Psychology is an incredibly diverse field of study. It is extremely versatile with lots of potential for cross-collaboration among a number of fields. As an undergraduate, you’ve likely been exposed to a wide range of topics through your classes. Which ones did you find most interesting? Was it the class lecture on autism? How children acquire language? Or the fact that women suffer from depression more than men – and identifying the reasons why?
Articulating clearly defined research interests will be paramount to gaining entry to graduate school in psychology, especially research-based programs. In my opinion, the most important quality you will need is passion for the subject matter at hand. What do I mean by passion? What topics do you frequently engage in discussion? What particular topics catch your eye as you browse news or magazines? What topics can you (almost) literally discuss all day long and never get tired of discussing the ins and outs of?
There are a number of ways that you can identify your research interests. The first one I mentioned is through material you’ve been exposed to in class. The second is just good ol’ life experience. I had always been interested in the media, but it was an internship experience that piqued my interest even more. At the time, I was working as the “behavior specialist” with teenagers at an alternative school. One of the interesting observations I made was how much influence music artists hold over their beliefs. The students would spend all day talking about them and quoting lyrics from songs (which I guess isn’t all that surprising knowing how fanatic teenagers are about their favorite music artists!).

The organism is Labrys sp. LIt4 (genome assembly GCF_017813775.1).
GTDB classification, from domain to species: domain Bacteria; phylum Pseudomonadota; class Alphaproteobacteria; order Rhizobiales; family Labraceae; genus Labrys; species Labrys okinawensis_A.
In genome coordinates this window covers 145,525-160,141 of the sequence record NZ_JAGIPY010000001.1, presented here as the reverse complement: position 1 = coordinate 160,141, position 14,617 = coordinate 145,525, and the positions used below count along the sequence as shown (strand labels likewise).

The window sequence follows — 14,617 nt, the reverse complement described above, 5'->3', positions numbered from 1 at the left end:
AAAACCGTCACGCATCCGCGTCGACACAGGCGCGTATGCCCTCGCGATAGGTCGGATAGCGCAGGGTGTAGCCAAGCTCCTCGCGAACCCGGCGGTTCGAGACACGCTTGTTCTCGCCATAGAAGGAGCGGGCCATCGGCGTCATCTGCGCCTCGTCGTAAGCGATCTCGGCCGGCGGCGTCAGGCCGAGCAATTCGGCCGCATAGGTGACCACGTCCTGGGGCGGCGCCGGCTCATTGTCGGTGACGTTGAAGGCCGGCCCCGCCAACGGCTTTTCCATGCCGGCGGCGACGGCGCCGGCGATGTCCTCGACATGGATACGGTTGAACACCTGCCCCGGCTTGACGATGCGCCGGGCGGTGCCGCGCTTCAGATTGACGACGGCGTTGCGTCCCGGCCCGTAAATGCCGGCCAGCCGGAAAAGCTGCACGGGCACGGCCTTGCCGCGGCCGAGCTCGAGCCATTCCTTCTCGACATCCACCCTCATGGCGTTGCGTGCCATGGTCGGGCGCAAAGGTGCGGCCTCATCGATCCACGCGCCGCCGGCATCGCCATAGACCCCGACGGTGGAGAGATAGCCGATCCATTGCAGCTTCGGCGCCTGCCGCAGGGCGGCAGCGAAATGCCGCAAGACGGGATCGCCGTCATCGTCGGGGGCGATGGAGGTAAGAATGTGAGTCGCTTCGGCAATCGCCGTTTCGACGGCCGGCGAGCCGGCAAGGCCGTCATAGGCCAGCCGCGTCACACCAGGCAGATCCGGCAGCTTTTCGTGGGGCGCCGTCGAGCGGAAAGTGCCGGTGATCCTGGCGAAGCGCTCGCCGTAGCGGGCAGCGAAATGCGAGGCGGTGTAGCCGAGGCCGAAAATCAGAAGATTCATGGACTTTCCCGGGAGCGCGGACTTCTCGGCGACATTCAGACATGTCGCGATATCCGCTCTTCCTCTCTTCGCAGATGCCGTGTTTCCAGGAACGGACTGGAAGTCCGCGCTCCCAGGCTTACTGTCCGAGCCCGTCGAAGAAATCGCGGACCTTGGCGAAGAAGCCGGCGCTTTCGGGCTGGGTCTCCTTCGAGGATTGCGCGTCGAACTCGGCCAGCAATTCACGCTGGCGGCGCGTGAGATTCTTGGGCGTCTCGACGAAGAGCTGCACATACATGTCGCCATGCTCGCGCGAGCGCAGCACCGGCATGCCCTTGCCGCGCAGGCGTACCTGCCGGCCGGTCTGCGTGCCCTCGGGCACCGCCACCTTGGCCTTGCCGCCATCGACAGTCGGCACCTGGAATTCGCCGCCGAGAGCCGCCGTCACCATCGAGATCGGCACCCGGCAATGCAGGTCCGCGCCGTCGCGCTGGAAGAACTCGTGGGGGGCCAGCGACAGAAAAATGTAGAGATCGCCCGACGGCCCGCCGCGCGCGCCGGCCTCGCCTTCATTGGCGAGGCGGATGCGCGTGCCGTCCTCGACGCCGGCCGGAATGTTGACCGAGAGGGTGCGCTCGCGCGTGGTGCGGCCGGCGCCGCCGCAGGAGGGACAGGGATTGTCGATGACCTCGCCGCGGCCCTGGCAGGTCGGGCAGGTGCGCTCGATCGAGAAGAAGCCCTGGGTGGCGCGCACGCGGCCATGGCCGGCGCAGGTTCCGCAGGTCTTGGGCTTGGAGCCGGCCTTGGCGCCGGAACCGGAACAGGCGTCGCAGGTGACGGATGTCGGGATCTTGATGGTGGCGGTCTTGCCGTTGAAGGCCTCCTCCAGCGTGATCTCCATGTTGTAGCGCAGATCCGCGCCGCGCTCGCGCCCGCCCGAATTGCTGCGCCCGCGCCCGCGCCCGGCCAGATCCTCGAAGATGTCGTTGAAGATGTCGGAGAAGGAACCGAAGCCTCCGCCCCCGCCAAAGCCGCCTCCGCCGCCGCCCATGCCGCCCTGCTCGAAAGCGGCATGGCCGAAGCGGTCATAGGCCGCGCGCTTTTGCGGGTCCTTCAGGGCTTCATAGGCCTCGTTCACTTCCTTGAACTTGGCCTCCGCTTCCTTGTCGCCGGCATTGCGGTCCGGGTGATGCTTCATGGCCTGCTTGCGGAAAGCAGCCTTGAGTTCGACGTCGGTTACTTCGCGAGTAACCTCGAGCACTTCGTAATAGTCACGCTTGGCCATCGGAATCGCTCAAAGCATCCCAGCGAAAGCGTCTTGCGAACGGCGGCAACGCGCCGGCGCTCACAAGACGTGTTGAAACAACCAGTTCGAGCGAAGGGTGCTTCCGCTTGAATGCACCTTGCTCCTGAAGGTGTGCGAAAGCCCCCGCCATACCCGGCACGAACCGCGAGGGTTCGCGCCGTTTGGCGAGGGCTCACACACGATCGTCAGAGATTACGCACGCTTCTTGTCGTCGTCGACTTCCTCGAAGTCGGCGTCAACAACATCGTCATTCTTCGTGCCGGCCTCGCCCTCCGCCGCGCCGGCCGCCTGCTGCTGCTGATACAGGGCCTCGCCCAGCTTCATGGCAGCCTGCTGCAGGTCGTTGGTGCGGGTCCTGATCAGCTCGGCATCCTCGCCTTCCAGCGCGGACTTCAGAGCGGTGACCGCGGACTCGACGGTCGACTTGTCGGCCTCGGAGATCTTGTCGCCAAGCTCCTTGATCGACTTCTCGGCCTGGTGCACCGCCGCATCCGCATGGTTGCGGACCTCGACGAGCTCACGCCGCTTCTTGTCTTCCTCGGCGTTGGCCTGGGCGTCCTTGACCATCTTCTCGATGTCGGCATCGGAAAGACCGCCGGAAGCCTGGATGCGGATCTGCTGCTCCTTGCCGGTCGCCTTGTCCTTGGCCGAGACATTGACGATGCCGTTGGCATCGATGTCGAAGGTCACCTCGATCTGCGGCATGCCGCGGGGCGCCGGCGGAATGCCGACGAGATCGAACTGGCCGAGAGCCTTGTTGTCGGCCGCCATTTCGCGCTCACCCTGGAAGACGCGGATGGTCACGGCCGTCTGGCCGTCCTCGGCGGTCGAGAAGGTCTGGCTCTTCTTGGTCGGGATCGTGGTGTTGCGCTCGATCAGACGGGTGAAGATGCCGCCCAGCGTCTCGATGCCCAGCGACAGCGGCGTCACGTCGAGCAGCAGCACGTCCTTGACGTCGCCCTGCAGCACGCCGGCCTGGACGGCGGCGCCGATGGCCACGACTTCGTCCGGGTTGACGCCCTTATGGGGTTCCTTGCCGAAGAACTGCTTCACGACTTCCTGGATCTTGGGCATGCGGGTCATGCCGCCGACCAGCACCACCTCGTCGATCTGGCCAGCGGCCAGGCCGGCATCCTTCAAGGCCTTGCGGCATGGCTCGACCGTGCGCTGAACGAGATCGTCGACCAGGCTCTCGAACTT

I started to wonder about how song lyrics and music video images influenced their views of what it means to be a man or woman. I skimmed through studies in scholarly journals and realized how much we still don’t know about the real-life impact of media images. What worked in my favor was that there was a serious lack of information about how media images and consumption affects youth (and I was just the person to solve this problem, I said in my personal statement!).
Follow a similar process and you may have just uncovered a research interest for yourself!